That was my chance to get down from the tree and prepare a single rod with 2 small tigers and a small inline 2oz flat pear lead. After checking twice to make sure no fish were present, I lowered the rig in about 8 feet from the bank while making sure the main line was pushed to the bottom and concealed. Then, I individually flicked about 15 tigers around the hook bait, being careful to keep the disturbance to a minimum. Fifteen minutes later just one fish appeared back on the spot and gave its presence away with large boils appearing on the surface. Bits of weed and waterlogged twigs swirled around on the surface, as what was clearly a big fish, rooted out the tigers I’d recently introduced.

The inevitable bite was surprisingly gentle considering the short range, with just a single bleep and the rod tip pulling slowly over. I’d like to say it was a great scrap, but it wasn’t. She just popped up to the surface, wallowing about, and was scooped up into the net. it was all over in seconds! The Ulcer Fish weighed 48lb 14oz and was a new PB for me. Interestingly, I later checked the depth I caught her from, and it was only around 2 ½ feet. Amazing considering, she was much longer than that. Interestingly, another member named James (who was also a ‘stalker’) had told me that he’d definitely seen her feeding in the Little Lake earlier in the day. Those two spots are just about as far as you can get from each other, so she certainly did like to get about looking for a meal.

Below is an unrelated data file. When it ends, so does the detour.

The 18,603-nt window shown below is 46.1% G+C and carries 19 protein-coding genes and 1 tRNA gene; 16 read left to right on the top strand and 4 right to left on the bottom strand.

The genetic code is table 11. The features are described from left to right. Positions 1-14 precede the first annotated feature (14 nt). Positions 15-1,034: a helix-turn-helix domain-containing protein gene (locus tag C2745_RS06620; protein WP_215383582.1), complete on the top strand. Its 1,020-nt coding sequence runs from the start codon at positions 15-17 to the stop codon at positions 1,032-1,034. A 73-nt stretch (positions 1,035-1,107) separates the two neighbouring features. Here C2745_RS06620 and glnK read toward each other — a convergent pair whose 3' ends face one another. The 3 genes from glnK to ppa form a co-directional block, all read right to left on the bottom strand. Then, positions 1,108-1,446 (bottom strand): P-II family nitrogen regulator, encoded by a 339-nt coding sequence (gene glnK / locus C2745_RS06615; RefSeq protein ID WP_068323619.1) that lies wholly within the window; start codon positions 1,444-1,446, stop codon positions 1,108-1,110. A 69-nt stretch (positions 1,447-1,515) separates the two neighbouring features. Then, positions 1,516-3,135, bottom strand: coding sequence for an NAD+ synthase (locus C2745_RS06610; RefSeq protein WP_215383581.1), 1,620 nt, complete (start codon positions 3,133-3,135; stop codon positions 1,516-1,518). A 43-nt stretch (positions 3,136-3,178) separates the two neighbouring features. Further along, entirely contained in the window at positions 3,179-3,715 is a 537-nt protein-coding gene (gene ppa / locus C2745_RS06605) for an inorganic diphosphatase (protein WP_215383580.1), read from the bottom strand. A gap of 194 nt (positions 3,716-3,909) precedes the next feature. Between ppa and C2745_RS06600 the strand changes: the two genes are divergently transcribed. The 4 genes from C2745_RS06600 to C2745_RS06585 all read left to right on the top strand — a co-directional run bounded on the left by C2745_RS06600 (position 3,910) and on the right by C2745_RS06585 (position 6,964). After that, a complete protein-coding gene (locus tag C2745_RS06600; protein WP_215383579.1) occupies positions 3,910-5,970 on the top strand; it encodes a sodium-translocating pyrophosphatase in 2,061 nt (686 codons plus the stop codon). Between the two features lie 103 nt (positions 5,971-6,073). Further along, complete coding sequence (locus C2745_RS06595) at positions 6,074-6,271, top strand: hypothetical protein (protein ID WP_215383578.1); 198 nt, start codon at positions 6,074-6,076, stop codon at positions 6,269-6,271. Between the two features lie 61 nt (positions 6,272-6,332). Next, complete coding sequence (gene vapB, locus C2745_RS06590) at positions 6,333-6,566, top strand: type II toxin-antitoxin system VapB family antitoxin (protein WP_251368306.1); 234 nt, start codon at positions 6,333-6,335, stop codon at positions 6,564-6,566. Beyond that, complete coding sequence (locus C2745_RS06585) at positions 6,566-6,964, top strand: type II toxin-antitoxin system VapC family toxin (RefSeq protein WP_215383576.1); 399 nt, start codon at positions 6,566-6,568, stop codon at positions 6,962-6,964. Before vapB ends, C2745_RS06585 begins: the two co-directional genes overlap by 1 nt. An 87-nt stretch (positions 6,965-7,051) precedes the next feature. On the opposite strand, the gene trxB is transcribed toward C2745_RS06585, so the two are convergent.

In the summer the Little Lake used to have a lovely set of reeds and overhanging trees, that the fish would regularly sunbathe in. Then they would come out the safety of their sanctuary and have a mooch around looking for food. This offered a great stalking opportunity, and it was often possible to stand in the water in your waders and have fish come very close to you and not be spooked.


One summer I caught about ten fish in this area, using either a cut down half boilie or a small piece of broken Brazil nut, on size 4 Continental Mugga hook fished under a small 8 inch crystal waggler float lightly held in place with a cut down piece of lead clip tail rubber and fished slightly over depth with a single AAA shot on the line that was just enough to cock the float. After a blank night on the Big Lake, a walk was needed, and as often was the case I found myself in the reedy corner of the Little Lake looking for an opportunity. The wait wasn’t long, as it was clear that numbers of fish were around the reeds and already feeding! It’s surprising how quickly you can move when you need to.